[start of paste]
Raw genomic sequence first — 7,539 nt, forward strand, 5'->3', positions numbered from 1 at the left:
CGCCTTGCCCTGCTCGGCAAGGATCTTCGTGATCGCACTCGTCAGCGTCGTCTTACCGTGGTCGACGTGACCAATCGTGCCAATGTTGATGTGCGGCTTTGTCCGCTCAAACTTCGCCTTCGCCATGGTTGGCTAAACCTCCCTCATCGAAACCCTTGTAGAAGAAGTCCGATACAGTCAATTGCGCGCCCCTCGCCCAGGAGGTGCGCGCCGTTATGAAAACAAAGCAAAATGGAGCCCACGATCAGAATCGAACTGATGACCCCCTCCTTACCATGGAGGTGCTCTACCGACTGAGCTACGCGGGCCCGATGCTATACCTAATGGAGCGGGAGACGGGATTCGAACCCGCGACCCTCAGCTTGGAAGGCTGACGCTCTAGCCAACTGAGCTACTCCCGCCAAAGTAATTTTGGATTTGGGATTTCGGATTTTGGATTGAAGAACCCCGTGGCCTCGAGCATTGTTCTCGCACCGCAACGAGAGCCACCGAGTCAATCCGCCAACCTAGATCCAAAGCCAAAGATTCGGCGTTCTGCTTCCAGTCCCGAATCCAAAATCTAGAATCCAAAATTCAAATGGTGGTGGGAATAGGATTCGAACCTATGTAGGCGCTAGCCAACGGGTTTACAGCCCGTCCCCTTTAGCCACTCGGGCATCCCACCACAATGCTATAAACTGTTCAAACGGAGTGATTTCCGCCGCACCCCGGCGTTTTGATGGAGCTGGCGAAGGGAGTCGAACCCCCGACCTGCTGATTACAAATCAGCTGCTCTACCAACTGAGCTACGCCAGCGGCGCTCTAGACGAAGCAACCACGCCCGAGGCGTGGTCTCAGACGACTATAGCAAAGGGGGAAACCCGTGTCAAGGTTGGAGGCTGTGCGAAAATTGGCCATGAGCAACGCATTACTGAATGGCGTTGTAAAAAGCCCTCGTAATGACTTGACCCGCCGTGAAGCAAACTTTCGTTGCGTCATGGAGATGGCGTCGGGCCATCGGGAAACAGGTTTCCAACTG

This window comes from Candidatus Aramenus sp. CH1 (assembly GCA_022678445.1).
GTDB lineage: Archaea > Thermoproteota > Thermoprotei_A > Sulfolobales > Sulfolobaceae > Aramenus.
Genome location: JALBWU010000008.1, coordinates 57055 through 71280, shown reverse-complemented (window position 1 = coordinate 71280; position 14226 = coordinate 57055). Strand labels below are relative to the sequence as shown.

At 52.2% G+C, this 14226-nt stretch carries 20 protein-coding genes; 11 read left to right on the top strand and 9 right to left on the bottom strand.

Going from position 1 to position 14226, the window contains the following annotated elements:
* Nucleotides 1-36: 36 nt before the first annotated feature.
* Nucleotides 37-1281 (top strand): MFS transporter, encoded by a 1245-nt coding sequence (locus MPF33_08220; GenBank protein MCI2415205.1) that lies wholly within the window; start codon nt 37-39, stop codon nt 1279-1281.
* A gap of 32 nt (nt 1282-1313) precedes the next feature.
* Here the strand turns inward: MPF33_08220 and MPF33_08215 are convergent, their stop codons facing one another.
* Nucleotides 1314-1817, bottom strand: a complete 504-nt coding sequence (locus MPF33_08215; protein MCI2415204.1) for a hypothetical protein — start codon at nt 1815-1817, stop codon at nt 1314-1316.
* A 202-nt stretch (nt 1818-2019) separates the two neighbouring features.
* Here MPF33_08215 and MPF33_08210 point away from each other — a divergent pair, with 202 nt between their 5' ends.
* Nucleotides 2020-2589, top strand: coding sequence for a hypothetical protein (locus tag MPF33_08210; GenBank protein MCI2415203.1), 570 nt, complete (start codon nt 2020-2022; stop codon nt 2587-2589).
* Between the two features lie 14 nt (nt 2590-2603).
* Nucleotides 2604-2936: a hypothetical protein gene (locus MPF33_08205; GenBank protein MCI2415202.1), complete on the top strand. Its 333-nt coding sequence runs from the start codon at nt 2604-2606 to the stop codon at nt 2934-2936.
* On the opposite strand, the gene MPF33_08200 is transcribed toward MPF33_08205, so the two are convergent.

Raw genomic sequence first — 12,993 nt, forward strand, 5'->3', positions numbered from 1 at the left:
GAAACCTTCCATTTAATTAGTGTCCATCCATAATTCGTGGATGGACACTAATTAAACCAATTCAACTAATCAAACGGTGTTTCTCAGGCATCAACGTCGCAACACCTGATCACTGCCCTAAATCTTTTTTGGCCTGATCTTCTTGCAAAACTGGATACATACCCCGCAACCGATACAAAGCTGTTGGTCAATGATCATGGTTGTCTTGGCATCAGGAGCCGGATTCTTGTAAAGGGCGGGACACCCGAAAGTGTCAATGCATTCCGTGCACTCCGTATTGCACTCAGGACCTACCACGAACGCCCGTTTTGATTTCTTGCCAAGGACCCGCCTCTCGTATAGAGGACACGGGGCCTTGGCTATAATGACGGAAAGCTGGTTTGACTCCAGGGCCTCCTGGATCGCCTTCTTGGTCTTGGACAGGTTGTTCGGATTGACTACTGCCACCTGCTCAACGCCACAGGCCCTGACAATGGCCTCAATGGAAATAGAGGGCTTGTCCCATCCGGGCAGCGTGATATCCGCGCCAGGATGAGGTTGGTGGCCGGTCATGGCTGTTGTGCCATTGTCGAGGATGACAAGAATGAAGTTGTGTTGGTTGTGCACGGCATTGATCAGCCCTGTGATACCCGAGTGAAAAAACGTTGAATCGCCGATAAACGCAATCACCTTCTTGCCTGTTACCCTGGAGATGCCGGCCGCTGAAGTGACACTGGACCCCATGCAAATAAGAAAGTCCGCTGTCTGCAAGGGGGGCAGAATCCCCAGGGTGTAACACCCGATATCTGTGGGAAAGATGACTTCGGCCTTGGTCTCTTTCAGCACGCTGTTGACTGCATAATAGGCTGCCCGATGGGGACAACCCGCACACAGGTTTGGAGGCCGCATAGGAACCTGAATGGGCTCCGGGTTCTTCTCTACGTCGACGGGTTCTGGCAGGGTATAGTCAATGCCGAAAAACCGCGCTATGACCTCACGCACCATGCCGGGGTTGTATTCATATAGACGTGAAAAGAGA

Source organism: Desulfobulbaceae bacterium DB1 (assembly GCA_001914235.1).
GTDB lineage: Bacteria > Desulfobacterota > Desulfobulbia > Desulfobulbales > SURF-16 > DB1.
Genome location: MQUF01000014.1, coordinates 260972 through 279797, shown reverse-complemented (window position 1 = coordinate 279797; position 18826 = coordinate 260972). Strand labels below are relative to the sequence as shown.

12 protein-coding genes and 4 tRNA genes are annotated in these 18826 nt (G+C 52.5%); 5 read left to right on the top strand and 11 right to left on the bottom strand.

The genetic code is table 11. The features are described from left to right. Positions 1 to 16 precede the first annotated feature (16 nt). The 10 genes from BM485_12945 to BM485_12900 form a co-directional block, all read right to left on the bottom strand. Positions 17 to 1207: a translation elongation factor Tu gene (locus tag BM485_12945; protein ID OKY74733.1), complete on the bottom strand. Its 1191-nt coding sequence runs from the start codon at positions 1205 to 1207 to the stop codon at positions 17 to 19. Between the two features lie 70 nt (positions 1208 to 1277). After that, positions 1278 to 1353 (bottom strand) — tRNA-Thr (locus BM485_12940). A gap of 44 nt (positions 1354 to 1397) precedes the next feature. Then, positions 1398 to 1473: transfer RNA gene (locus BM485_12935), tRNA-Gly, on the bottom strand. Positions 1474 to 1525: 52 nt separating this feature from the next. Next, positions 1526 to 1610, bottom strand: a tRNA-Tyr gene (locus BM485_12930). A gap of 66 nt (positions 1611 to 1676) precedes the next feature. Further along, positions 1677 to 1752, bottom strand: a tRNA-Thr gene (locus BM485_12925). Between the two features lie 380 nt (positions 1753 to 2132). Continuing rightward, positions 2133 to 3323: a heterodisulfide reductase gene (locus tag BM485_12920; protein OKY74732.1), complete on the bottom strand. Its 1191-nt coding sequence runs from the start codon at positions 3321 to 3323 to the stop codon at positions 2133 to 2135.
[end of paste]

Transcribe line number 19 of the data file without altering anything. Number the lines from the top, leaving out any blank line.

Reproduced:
Raw genomic sequence first — 12,993 nt, forward strand, 5'->3', positions numbered from 1 at the left: